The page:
Priestly abuse not unique to RCC »« More good news for free speech in Asia

Some Hallowe’en crapitalism

So I realize it’s not actually Hallowe’en, but I don’t care.

I’ve explained before why it’s important to fight against belief in superstition – in order to co-operate with each other we need to use transparent and reality-based mechanisms. If we instead rely on dewy-eyed “respect” for each other’s ridiculous beliefs, we can end up doing damage to each other and ourselves. When the stakes are low, it’s entirely practical to ignore the more weird things that those around us think are true. Case in point: a close friend of mine believes in ghosts – while I think it’s weird to think that dead people have “spirits” that stick around and appear to random people, but cannot be detected except by the flawed human eye/brain, it’s really not worth it to try and change his mind. After all our friendship is not based on ghosts, and it’s only come up once in the hundreds of conversations we’ve had.

However, sometimes people believe in ridiculous shit and it absolutely does matter:

Eighty mainly elderly people recently jailed in Malawi for up to six years for practising witchcraft should be freed, campaigners say. George Thindwa from the Association of Secular Humanism told the BBC the convictions were illegal as there was no law against witchcraft. He said the problem was that many officials were “witchcraft believers”. The justice minister disputed the allegations, saying the justice system was “reputable”.

Regular long-time readers will remember Malawi from previous posts about religious vs. secular values, the stupidity of sodomy laws, and of course their ass-backwards stance on women’s rights and polygamy. Basically, I’m not a fan. Well now they’ve been caught putting people in jail for being witches.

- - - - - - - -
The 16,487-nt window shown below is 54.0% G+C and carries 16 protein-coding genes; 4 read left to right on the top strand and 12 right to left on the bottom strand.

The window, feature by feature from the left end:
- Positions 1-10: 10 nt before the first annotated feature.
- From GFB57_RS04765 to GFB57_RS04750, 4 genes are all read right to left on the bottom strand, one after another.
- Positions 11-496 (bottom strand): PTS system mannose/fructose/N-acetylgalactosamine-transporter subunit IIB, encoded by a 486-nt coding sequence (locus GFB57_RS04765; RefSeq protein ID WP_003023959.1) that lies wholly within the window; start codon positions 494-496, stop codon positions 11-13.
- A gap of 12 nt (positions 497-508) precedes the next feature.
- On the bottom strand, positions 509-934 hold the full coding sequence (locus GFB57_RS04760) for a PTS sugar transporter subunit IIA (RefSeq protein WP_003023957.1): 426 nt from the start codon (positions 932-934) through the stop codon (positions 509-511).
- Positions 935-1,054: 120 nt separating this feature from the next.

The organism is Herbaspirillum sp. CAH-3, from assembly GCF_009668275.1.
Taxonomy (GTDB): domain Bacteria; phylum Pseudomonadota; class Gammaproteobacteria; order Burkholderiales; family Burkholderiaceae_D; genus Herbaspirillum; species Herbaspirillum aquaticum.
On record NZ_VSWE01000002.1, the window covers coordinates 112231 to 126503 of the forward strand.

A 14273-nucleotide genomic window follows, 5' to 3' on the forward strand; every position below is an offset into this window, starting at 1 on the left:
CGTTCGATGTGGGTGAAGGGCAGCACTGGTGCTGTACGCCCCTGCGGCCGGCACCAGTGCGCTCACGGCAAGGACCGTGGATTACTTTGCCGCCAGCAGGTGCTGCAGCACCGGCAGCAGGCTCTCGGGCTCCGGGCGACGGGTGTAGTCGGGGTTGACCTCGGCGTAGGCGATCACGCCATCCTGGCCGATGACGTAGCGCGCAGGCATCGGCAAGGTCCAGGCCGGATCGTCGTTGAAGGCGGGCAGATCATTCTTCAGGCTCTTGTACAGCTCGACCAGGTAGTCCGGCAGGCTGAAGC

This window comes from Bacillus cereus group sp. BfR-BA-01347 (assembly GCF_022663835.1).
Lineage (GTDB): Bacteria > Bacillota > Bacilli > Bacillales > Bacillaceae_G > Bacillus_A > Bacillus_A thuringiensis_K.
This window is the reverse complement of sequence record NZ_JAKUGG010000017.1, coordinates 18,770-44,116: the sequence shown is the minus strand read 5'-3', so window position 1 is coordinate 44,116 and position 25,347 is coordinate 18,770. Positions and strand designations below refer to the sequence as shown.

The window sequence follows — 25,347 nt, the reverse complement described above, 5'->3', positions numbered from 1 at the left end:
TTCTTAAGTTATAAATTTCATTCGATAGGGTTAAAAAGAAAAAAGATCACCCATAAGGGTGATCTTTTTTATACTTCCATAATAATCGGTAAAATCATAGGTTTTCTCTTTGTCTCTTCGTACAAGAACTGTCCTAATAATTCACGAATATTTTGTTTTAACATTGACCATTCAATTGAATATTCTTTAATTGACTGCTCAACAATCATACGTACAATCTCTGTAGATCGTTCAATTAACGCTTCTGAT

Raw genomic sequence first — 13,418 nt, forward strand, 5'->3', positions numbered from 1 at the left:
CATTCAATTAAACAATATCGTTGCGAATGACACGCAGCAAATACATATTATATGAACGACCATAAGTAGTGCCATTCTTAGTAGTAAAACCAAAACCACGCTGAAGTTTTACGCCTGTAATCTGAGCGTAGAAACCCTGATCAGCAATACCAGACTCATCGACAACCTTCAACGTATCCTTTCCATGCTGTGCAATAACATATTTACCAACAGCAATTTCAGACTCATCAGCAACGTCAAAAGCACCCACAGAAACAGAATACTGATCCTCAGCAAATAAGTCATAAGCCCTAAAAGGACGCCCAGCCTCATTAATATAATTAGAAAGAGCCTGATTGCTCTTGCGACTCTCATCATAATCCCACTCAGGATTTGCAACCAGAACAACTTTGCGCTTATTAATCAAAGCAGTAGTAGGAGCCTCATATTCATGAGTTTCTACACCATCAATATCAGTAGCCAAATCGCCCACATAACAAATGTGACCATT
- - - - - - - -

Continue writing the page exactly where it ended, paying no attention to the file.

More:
And then of course, there’s the absolutely ridiculous claim from the justice minister that the system is “reputable”. Yes, it has a consistent reputation for being full of shit. That’s not the same as being reputable.

Justice Minister George Chaponda told the BBC that a person could only be found guilty of practising witchcraft if they confessed to being a witch. But our reporter says the records showed all the suspects had pleaded not guilty. “We are intervening in this matter because we are concerned we still have prisons in Malawi [with] people being accused of being witches,” Mr Thindwa told the BBC’s Network Africa programme. “The courts were wrong 100%, [and] the police, to actually accommodate cases.” Most of those recently sentenced were women usually accused by children of teaching them witchcraft.

I don’t think the people of Malawi are inherently evil, or inherently stupid. They are however held captive to inherently stupid and evil ideologies, by which measles vaccinations are tools of the devil, polygamy is the right of every woman to be protected by a man, and the accusation of a child carries the same weight (in fact more weight) as any sort of evidence. This is why I am completely unashamed to call out bullshit in as loud a voice as possible – to do otherwise would be to grant assent and respectability to all kinds of crazy half-cocked hypotheses, like the existence of witchcraft.

But luckily we live in the enlightened West, where we’ve outgrown such idiocy, right?

A self-described witch in Moose Jaw, Sask., says she’s outraged that religious groups have pressured a local museum to cancel a Halloween seance. The Western Development Museum had been planning to hold a fundraiser on Oct. 29 called Ghosts of the Past, at which, for a $30 entry fee, adult participants could learn about ouija boards and “attempt to make contact with the spirits.” The event was cancelled, however, following complaints from religious leaders and residents, some of whom expressed fears the seance would conjure up evil spirits.

Good grief. If you want to see some medieval stupidity writ large in public, look no further than your religious communities. Of course, these are the good, moderate Christians who are all about tolerance and acceptance. Not those crazy fundamentalists who believe in weirdo nonsense. It’s a good thing there aren’t any of those types of crazies around.

Like this article? Follow me on Twitter!